This film came as a great relief to me... I was seriously convinced that my beloved Coens had lost it altogether. I hadn't really enjoyed one of their films since The Man Who Wasn't There; Intolerable Cruelty, The Ladykillers, Burn After Reading and yes, even the lauded to the high heavens No Country For Old Men all left me cold. This film was the first time in a decade I didn't bother going to the cinema to see a new Coen Brothers film, because I just expected more disappointment. I eventually rented it last week, and it massively exceeded my expectations, being fresh, funny and consistently entertaining.
It tells the story of a middle aged jewish man in the sixties whose life is falling to pieces- his wife is unfaithful, his promotion is being threatened by a disgruntled student who is prepared to resort to bribery and blackmail to attain a passing grade, his son is in love with the counter culture and is more interested in getting high and listening to Jefferson Airplane than preparing for his Bar Mitzvah (and who can blame him!) Desperate for help, he goes to see three Rabbis who, as you'd expect from a Coen Brothers film, run the gamut from a bit weird to colourfully insane.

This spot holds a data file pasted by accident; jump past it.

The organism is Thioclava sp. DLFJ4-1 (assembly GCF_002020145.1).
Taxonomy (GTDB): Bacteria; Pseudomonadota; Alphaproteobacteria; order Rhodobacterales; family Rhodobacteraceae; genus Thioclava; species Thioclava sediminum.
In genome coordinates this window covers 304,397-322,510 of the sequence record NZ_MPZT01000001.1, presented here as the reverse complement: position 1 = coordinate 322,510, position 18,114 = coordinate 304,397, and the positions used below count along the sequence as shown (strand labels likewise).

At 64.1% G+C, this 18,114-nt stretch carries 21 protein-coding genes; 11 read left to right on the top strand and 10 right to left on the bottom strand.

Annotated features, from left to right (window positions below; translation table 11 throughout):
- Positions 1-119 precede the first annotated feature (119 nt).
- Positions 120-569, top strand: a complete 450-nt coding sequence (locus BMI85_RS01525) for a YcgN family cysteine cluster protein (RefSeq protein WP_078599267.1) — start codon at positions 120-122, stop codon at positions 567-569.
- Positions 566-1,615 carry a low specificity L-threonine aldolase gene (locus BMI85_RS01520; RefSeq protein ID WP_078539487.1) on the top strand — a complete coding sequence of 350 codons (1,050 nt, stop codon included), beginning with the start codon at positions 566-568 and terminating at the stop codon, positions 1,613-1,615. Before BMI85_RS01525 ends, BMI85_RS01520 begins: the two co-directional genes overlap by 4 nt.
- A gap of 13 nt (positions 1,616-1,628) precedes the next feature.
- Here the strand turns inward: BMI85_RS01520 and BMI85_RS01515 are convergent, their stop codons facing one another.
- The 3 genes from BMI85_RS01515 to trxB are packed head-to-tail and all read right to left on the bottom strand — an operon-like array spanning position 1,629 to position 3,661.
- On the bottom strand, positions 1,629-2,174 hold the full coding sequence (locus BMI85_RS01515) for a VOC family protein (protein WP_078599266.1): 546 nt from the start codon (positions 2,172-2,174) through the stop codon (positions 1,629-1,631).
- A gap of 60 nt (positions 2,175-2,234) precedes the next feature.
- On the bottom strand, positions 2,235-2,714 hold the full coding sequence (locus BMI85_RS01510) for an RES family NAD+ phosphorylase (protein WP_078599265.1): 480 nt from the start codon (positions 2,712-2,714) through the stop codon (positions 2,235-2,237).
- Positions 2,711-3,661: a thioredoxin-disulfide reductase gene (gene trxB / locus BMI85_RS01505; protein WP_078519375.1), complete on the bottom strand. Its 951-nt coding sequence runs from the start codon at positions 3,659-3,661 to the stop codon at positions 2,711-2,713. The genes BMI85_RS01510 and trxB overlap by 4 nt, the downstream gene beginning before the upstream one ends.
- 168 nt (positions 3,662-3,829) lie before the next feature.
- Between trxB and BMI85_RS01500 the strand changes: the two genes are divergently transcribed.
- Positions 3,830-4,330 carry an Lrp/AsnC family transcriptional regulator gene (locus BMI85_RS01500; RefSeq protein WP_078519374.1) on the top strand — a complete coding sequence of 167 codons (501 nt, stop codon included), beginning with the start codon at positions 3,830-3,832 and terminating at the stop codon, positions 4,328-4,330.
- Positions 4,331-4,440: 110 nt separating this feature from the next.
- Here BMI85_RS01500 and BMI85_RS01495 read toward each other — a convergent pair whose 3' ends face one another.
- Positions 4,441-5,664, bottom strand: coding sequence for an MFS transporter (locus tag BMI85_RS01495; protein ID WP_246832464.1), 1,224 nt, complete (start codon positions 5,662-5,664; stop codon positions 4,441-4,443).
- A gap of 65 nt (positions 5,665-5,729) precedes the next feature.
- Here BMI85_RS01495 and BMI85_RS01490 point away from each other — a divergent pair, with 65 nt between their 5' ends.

A lot of the negative reviews here make complaints I can sympathise with; yes, it doesn't go anywhere, it has long, seemingly irrelevant bits, the beginning and ending are both confusing and obtuse and offer no explanation whatsoever; its weird for weirds sake, its pretentious, its elitist arty nonsense, too clever for its own good etc.... often with independent films I find just these kind of things extremely offputting. Like most people, I don't like feeling stupid, so when things confuse me I get frustrated; but this film was so charming I didn't mind being stumped by the significance of the opening scene, about Jewish peasants receiving a visit from an evil spirit called a 'dybbuk', or the ending, which I won't disclose. I also didn't mind that it didn't go through a routine beginning, middle and end and resolve itself, because its that kind of playful spirit and desire to keep things original, even while riffing on genre staples, that make the Coen Brothers' films special. And now I can happily go back to looking forward to their next film.